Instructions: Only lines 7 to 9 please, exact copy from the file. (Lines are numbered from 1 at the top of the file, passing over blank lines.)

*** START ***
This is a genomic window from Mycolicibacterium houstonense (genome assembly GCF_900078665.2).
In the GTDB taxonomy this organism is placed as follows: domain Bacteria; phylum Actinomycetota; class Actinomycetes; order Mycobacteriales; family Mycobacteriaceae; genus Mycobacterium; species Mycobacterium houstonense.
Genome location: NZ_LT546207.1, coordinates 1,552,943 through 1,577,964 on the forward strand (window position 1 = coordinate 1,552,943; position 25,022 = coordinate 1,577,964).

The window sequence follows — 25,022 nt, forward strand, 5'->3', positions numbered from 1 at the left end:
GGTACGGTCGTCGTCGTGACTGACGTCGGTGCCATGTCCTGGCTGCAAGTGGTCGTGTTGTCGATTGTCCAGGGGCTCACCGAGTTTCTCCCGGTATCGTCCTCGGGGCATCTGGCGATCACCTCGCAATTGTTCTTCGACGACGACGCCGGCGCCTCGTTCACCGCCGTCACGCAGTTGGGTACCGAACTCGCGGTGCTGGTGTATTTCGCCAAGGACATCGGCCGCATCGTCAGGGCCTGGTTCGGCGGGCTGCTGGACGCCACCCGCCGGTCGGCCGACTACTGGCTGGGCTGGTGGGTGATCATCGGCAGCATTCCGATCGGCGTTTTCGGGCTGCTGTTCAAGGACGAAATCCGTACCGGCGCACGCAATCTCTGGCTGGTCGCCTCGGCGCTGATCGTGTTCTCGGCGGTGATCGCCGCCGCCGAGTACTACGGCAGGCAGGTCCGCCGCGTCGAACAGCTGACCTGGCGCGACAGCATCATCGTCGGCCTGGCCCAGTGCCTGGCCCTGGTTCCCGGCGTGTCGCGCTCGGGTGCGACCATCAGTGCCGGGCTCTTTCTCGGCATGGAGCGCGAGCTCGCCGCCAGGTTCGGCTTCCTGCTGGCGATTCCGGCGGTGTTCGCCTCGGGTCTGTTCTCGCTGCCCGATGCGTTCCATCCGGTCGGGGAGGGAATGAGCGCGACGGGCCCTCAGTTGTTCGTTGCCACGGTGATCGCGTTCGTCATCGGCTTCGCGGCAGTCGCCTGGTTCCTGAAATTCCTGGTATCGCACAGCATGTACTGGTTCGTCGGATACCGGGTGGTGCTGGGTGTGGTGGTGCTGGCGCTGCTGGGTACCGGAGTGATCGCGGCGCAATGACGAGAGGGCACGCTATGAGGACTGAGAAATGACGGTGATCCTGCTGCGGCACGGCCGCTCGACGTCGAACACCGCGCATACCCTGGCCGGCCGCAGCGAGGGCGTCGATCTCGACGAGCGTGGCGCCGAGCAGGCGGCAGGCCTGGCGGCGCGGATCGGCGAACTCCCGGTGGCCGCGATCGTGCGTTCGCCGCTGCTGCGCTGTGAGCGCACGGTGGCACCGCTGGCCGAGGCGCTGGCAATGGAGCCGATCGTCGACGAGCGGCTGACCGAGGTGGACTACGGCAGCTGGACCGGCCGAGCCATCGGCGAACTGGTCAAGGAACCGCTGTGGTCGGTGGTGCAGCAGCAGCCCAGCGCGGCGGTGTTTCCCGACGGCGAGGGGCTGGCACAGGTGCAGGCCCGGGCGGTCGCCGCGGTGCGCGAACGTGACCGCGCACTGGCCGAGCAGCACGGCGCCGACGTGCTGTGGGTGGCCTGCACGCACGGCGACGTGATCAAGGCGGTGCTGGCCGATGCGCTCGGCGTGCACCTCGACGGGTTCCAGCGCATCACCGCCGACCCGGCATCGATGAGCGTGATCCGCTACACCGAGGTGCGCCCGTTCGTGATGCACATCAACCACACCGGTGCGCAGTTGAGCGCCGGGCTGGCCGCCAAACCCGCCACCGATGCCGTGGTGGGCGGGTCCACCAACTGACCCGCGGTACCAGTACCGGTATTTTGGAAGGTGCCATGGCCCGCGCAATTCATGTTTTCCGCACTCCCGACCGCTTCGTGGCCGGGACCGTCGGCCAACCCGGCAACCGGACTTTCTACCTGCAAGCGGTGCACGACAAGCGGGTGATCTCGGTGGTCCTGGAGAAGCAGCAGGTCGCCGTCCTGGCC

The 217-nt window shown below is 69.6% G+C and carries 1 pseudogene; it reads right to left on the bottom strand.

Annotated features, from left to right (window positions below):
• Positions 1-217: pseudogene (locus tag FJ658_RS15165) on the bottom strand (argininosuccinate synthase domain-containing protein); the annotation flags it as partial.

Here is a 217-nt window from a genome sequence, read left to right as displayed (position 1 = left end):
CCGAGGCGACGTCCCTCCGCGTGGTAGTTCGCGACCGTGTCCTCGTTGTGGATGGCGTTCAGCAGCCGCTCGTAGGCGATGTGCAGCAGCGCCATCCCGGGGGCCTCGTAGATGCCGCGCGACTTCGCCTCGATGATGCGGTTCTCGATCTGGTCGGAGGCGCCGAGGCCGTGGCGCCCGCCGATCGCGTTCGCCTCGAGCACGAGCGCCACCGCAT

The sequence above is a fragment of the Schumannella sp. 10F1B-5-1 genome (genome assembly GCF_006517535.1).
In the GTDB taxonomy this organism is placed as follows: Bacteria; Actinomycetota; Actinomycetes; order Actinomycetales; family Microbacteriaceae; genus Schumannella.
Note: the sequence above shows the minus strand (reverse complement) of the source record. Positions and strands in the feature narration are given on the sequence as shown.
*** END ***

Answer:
Annotated features, from left to right (window positions below):
• Positions 1-217: pseudogene (locus tag FJ658_RS15165) on the bottom strand (argininosuccinate synthase domain-containing protein); the annotation flags it as partial.

Here is a 217-nt window from a genome sequence, read left to right as displayed (position 1 = left end):